This page shows how assign CPU and RAM resources to containers running in a Kubernetes Pod.
You need to have a Kubernetes cluster, and the kubectl command-line tool must be configured to communicate with your cluster. If you do not already have a cluster, you can create one by using Minikube.
When you create a Pod, you can request CPU and RAM resources for the containers
that run in the Pod. You can also set limits for CPU and RAM resources. To
request CPU and RAM resources, include the
resources:requests field in the
configuration file. To set limits on CPU and RAM resources, include the
Kubernetes schedules a Pod to run on a Node only if the Node has enough CPU and RAM available to satisfy the total CPU and RAM requested by all of the containers in the Pod. Also, as a container runs on a Node, Kubernetes doesn’t allow the CPU and RAM consumed by the container to exceed the limits you specify for the container. If a container exceeds its RAM limit, it is terminated. If a container exceeds its CPU limit, it becomes a candidate for having its CPU use throttled.
In this exercise, you create a Pod that runs one container. The configuration
file for the Pod requests 250 milicpu and 64 mebibytes of RAM. It also sets
upper limits of 1 cpu and 128 mebibytes of RAM. Here is the configuration file
Create a Pod based on the YAML configuration file:
kubectl create -f http://k8s.io/docs/tasks/configure-pod-container/cpu-ram.yaml
Display information about the pod:
kubectl describe pod cpu-ram-demo
The output is similar to this:
Name: cpu-ram-demo ... Containers: cpu-ram-demo-container: ... Limits: cpu: 1 memory: 128Mi Requests: cpu: 250m memory: 64Mi
The CPU resource is measured in cpus. Fractional values are allowed. You can use the suffix m to mean mili. For example 100m cpu is 100 milicpu, and is the same as 0.1 cpu.
The RAM resource is measured in bytes. You can express RAM as a plain integer or a fixed-point integer with one of these suffixes: E, P, T, G, M, K, Ei, Pi, Ti, Gi, Mi, Ki. For example, the following represent approximately the same value:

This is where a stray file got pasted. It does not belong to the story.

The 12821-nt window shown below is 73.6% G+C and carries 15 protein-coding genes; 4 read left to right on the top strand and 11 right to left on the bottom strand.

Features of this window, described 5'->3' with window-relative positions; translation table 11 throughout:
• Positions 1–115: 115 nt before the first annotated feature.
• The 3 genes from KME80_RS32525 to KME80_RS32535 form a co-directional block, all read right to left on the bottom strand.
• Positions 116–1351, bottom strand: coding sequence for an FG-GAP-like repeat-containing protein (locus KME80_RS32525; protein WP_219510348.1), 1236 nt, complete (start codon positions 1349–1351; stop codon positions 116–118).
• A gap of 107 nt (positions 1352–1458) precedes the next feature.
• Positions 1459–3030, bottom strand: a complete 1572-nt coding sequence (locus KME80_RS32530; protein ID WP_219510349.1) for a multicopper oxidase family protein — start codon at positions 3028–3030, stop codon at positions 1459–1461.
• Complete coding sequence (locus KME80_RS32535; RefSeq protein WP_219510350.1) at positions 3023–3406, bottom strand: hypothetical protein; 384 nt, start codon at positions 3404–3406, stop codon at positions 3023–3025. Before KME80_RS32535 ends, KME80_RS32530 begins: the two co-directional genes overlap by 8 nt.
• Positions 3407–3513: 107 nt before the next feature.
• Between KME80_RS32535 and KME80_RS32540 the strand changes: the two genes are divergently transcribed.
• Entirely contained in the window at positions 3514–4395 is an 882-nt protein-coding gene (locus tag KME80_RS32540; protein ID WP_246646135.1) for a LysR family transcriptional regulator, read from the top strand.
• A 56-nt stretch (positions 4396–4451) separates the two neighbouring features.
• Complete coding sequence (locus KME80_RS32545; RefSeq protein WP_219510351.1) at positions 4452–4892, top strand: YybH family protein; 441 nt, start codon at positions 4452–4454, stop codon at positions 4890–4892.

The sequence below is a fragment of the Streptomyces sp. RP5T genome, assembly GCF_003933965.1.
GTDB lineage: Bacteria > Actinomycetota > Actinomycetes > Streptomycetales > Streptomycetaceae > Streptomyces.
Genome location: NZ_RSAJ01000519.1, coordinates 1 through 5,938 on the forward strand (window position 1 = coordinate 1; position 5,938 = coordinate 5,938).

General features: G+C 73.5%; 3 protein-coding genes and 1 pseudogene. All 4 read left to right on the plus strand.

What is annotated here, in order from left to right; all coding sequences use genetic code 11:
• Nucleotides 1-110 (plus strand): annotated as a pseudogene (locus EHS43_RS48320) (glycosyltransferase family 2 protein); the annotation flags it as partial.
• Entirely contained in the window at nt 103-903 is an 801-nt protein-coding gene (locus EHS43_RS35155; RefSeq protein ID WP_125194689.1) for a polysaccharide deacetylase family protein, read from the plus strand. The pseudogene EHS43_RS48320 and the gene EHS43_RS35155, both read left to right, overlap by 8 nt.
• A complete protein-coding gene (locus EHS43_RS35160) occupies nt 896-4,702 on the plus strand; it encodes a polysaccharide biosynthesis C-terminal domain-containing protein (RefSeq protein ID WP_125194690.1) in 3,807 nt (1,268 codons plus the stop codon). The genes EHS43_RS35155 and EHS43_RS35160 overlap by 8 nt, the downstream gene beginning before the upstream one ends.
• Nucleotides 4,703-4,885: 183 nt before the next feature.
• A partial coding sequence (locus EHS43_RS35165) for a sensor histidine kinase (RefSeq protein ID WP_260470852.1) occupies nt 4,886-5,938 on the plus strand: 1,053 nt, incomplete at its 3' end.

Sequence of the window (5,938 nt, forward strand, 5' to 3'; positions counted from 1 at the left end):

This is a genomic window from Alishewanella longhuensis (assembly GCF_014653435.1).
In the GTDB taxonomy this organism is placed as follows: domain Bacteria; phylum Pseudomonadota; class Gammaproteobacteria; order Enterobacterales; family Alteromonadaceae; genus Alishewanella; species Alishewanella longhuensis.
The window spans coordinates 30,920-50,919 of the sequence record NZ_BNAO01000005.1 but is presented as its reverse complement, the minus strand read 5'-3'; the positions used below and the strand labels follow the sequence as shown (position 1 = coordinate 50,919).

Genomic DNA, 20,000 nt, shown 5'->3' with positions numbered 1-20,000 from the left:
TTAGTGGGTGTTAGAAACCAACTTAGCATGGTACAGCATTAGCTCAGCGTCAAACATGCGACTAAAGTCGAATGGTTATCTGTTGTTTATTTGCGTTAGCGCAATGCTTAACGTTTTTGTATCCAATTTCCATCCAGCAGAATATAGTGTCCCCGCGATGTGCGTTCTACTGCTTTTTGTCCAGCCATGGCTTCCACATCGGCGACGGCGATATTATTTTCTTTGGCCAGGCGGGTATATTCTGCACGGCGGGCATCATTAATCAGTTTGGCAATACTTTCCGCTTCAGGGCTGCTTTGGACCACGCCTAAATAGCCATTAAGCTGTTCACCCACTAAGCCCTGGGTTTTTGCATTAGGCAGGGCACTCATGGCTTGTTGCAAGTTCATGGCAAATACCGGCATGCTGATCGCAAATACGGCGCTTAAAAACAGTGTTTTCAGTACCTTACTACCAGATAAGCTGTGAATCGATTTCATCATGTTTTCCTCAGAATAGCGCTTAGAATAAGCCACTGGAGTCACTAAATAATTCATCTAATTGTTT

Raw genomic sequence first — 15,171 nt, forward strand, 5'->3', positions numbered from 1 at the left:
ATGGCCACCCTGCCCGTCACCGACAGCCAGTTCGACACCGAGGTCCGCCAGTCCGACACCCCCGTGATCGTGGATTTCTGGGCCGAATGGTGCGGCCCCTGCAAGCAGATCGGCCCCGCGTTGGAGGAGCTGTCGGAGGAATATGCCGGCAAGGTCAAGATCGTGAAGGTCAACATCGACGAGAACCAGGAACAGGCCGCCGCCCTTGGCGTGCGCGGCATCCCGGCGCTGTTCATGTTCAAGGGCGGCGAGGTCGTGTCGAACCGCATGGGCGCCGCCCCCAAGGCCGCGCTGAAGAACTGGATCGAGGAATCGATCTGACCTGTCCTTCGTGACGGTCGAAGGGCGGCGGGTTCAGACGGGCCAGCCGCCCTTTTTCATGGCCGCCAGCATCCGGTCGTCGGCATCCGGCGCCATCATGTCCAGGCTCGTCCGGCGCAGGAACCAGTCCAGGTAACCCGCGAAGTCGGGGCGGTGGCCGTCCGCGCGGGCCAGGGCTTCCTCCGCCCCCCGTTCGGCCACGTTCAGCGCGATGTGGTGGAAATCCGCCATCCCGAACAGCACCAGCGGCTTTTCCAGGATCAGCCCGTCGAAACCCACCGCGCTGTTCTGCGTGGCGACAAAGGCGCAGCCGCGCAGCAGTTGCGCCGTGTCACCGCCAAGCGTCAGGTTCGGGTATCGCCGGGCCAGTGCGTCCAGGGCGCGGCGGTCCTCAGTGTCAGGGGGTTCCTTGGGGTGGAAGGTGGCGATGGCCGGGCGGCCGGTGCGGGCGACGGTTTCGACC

128974848, 129e6, 129M , 123Mi
If you’re not sure how much resources to request, you can first launch the application without specifying resources, and use resource usage monitoring to determine appropriate values.
If a Container exceeds its RAM limit, it dies from an out-of-memory condition. You can improve reliability by specifying a value that is a little higher than what you expect to use.
If you specify a request, a Pod is guaranteed to be able to use that much of the resource. See Resource QoS for the difference between resource limits and requests.
If you don’t specify a RAM limit, Kubernetes places no upper bound on the amount of RAM a Container can use. A Container could use all the RAM available on the Node where the Container is running. Similarly, if you don’t specify a CPU limit, Kubernetes places no upper bound on CPU resources, and a Container could use all of the CPU resources available on the Node.
Default limits are applied according to a limit range for the default
namespace. You can use
kubectl describe limitrange limits
to see the default limits.
For information about why you would want to specify limits, see Setting Pod CPU and Memory Limits.
For information about what happens if you don’t specify CPU and RAM requests, see Resource Requests and Limits of Pod and Container.